Yet, the critical difference between those senates, and today's Senate, is that neither party was ideologically coherent in the 1950s. Liberal Republicans, such as Vermont's George Aiken and New Jersey's Clifford Case, and conservative Democrats, such as Georgia's Richard Russell and Mississippi's James Eastland, were frequent during the 1950s.
Today, even the number of moderates or pragmatic deal cutters in each party—let alone senators from the opposite ideological pole— is in the single digits.
Additionally, as Brownstein points out, most Republicans today are elected from "red" states won by their party's presidential nominee multiple elections in a row, and most Democrats hail from "blue" states. Brownstein argues that this may apply heightened pressure on these senators to reflexively back a president from their own party and oppose presidents from the opposite party.
I think that the issue has less to do with the president's party, and more to do with the electoral competitiveness in those states. Many of these senators must fear primary elections more than general elections. As a result, they have to worry most about being labeled insufficiently liberal or conservative.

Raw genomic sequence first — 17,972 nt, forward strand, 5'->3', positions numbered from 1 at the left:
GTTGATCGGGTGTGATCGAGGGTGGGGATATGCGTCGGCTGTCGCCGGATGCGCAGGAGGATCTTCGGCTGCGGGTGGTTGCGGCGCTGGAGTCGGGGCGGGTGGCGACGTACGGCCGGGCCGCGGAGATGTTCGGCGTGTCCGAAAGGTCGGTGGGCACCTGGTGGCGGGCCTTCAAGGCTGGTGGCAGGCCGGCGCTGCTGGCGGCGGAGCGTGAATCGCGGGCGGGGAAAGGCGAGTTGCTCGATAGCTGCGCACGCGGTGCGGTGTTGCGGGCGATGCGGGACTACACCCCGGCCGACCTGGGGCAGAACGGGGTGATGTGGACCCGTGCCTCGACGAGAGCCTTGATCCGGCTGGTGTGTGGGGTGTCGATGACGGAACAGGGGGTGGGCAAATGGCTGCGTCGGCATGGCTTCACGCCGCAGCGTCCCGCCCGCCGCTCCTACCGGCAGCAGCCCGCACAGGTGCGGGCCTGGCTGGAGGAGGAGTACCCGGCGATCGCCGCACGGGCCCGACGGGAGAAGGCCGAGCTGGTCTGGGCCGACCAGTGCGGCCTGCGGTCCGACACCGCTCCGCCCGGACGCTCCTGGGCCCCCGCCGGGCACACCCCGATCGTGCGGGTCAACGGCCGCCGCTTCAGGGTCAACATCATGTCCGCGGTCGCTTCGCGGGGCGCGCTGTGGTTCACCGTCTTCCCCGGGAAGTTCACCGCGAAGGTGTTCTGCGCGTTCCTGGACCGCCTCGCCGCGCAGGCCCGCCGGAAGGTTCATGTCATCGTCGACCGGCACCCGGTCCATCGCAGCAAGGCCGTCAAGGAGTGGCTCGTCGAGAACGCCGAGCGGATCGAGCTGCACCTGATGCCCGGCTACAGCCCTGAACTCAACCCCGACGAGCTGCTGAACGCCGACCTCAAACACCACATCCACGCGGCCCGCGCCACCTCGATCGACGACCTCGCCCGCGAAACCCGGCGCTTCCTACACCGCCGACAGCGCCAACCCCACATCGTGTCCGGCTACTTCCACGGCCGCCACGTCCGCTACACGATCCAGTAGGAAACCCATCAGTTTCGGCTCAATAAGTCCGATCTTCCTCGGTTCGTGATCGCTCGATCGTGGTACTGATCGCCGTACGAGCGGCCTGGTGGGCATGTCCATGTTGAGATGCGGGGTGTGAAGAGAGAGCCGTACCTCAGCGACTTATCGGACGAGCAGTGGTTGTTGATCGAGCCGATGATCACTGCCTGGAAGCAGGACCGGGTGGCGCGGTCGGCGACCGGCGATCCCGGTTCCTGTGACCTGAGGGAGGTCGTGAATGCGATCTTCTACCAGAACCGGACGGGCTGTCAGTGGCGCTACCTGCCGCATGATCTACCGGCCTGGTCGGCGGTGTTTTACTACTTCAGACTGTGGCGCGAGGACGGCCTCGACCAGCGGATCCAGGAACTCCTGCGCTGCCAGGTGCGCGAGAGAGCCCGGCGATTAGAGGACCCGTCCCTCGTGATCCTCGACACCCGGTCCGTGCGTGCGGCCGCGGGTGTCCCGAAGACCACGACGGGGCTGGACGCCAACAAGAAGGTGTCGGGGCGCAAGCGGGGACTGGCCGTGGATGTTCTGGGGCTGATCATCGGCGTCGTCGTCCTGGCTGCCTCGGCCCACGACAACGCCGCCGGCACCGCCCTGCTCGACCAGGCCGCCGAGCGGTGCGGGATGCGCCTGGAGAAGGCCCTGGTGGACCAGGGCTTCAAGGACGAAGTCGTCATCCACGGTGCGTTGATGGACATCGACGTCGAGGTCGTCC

With very few remaining ideological moderates (such as Maine's Susan Collins and West Virginia's Joe Manchin), our hope for a functional Senate must rely on less ideologically moderate senators like Lamar Alexander, John McCain, Ron Wyden, and Mark Warner, who still endeavor to legislate and address the nation's ills.
The press often mischaracterizes these senators as moderates. It is far more accurate to label them as mavericks, because while they aren't ideologically moderate, they are willing to buck the party line on occasion, and to engage in bipartisan negotiation on big issues.
Currently, these senators have been far too unwilling to assert themselves. The Republicans in the bunch are also not sufficiently willing to reject what Sean Theriault has dubbed "partisan warrior" behavior (gamesmanship and obstruction for the sake of obstructing). For the Senate to function, they must do so.